Also available on: PS3, PC
Developer: Bethesda Softworks
Publisher: Bethesda Softworks
Genre: Role-playing game
The Elder Scrolls V: Skyrim is the sequel to Bethesda's much-loved and multi-award winning role-playing game Oblivion, a title that caused jaws to drop, social lives to vanish and daylight to disappear for millions of gamers. Featuring one of the most sizeable, stunning and ambitious worlds ever created, The Elder Scrolls IV: Oblivion was epic in every sense of the word, a true defining moment for both the video game medium and fantasy genre.
Five years later, with outdoor activities back on the agenda, colour returning to cheeks and fractured relationships with loved ones finally on the mend, we're invited to do it all over again in a sequel that's bigger, better and more beautiful than before. Welcome to Skyrim - be sure to pack a toothbrush because it'll be a while before you leave!
One of the game's biggest strengths is the sense of discovery that comes with every forward step, encounter, conversation and quest. It's in this spirit that we choose not to divulge too much information about the plot and the title's excellent opening scenes. Needless to say, the introduction sees players flit between frying pan and fire, and it's not long before your in-game character embarks on a quest spanning the entire length and breadth of Skyrim.
The story is told almost exclusively through interactions with other characters. Whether it's baying mobs at public executions, wise men in the farthest reaches of the world, or drunkards begging in the street, conversation is key to discovering the ins and outs of this stunning Nordic realm. Despite a few issues with characters speaking over the top of each other, conversations flow far better than before, and the irritating conversational camera zoom is thankfully a thing of the past.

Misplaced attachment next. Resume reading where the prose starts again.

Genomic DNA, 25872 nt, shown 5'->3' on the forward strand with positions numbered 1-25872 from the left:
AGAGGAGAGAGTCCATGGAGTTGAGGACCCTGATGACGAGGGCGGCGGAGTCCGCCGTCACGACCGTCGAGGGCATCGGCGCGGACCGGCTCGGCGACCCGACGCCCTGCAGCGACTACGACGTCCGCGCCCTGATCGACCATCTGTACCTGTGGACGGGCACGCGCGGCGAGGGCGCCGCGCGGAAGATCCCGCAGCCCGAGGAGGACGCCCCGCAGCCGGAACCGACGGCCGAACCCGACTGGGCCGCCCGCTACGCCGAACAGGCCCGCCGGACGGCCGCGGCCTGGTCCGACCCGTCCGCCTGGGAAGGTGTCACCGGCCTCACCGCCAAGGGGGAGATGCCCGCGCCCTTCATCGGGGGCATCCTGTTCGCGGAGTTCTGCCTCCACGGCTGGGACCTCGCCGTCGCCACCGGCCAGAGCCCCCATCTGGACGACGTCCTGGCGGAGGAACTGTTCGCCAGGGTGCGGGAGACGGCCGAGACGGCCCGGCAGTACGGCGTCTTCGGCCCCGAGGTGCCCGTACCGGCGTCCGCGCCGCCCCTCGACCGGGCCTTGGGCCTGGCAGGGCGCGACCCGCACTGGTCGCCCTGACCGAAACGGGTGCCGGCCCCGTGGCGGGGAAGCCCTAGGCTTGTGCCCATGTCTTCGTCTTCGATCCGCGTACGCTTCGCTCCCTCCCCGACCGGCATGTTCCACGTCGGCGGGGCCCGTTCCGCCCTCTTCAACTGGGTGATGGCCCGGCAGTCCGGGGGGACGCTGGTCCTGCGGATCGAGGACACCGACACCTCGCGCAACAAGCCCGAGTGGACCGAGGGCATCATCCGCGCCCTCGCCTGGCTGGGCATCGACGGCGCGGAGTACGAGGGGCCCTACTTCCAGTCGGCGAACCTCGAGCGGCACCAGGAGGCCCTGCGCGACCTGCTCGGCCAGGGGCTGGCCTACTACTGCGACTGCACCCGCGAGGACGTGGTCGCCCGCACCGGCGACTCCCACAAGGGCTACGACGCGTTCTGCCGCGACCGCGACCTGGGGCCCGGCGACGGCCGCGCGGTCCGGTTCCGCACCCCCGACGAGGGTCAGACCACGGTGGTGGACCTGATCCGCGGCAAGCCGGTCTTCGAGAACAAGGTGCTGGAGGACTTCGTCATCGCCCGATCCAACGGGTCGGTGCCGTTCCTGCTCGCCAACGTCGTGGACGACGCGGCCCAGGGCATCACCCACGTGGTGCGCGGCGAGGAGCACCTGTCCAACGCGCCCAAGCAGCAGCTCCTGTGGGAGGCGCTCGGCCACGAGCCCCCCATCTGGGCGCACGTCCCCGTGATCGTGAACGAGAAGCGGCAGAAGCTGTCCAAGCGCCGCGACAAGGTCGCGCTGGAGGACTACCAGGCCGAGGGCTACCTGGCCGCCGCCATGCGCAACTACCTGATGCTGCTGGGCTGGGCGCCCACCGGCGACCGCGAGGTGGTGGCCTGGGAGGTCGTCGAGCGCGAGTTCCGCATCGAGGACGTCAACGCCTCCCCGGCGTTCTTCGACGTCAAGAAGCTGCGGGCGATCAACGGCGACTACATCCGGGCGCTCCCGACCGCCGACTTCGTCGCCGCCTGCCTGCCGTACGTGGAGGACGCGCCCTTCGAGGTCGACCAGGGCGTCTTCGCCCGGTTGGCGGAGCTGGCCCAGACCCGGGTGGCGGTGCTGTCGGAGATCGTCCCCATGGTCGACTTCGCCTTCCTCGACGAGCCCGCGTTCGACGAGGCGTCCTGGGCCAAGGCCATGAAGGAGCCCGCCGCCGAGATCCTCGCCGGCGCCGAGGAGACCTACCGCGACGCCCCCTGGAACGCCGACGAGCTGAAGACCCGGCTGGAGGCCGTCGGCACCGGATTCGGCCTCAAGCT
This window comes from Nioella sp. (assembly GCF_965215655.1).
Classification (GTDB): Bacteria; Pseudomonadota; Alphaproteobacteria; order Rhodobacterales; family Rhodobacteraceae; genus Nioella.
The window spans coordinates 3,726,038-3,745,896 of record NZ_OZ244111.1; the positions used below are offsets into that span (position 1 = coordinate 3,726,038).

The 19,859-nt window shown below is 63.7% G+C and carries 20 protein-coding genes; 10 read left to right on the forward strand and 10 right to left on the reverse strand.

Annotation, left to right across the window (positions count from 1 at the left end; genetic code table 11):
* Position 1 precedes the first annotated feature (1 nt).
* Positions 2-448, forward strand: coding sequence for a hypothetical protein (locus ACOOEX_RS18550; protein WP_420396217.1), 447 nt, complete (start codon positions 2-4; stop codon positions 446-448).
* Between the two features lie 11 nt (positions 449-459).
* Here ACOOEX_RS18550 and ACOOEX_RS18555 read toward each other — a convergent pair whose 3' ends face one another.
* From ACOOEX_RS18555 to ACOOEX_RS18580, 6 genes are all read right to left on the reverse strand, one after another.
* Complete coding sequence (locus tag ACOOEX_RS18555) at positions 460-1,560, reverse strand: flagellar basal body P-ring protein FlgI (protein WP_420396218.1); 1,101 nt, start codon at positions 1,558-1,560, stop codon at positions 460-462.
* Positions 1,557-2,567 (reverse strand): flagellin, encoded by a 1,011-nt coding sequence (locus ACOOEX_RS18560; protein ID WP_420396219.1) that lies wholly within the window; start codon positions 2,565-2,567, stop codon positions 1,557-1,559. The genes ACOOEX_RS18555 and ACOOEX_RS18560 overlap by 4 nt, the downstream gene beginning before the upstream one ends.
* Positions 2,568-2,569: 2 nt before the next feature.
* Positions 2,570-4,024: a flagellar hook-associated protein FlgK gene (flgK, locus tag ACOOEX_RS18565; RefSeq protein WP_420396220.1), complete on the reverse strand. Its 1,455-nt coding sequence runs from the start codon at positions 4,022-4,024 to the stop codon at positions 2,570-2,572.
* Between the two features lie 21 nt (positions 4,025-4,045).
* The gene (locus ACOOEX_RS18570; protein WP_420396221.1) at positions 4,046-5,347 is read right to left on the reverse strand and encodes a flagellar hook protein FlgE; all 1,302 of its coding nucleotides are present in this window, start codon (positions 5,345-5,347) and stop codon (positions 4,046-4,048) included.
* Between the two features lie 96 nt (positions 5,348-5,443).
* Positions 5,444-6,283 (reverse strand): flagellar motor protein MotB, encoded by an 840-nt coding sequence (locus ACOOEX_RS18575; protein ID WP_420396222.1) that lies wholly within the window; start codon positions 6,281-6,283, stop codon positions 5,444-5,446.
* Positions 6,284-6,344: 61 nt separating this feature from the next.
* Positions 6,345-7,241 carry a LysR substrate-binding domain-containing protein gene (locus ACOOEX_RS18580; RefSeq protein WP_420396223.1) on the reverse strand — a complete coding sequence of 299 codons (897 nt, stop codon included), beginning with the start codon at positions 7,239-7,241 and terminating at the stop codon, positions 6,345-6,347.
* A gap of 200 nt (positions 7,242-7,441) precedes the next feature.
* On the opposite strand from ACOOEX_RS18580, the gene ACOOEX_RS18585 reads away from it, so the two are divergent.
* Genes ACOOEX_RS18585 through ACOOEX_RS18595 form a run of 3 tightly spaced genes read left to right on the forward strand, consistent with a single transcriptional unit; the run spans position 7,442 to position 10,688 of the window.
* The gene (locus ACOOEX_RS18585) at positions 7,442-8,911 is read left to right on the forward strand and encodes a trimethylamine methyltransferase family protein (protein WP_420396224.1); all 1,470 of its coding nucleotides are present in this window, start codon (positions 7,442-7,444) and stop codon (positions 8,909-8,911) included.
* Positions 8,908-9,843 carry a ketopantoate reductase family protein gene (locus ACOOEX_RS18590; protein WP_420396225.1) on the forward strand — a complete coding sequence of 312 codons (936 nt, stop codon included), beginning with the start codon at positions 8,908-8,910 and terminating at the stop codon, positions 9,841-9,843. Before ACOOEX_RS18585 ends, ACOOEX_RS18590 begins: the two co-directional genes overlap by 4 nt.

With ancient beasts and ethereal enemies on the loose, not to mention a tense and bloody political climate, this is a world well worth discovering, and the overall story, sub-stories and snippets are hugely entertaining, albeit slightly conventional. Reading the tomes of historical and fictional literature further increases immersion, and it's nice to see one or two volumes dedicated to the Oblivion crisis.
When faced with such a breathtaking landscape, however, we can't help but feel that the developers could have taken the plot from an old episode of EastEnders and we would have still been blown away. Put simply, Skyrim is a visual masterpiece. We're not sure how they've managed to squeeze it all in - especially without the constant loading times that plagued its predecessor - but Bethesda has crafted something truly special.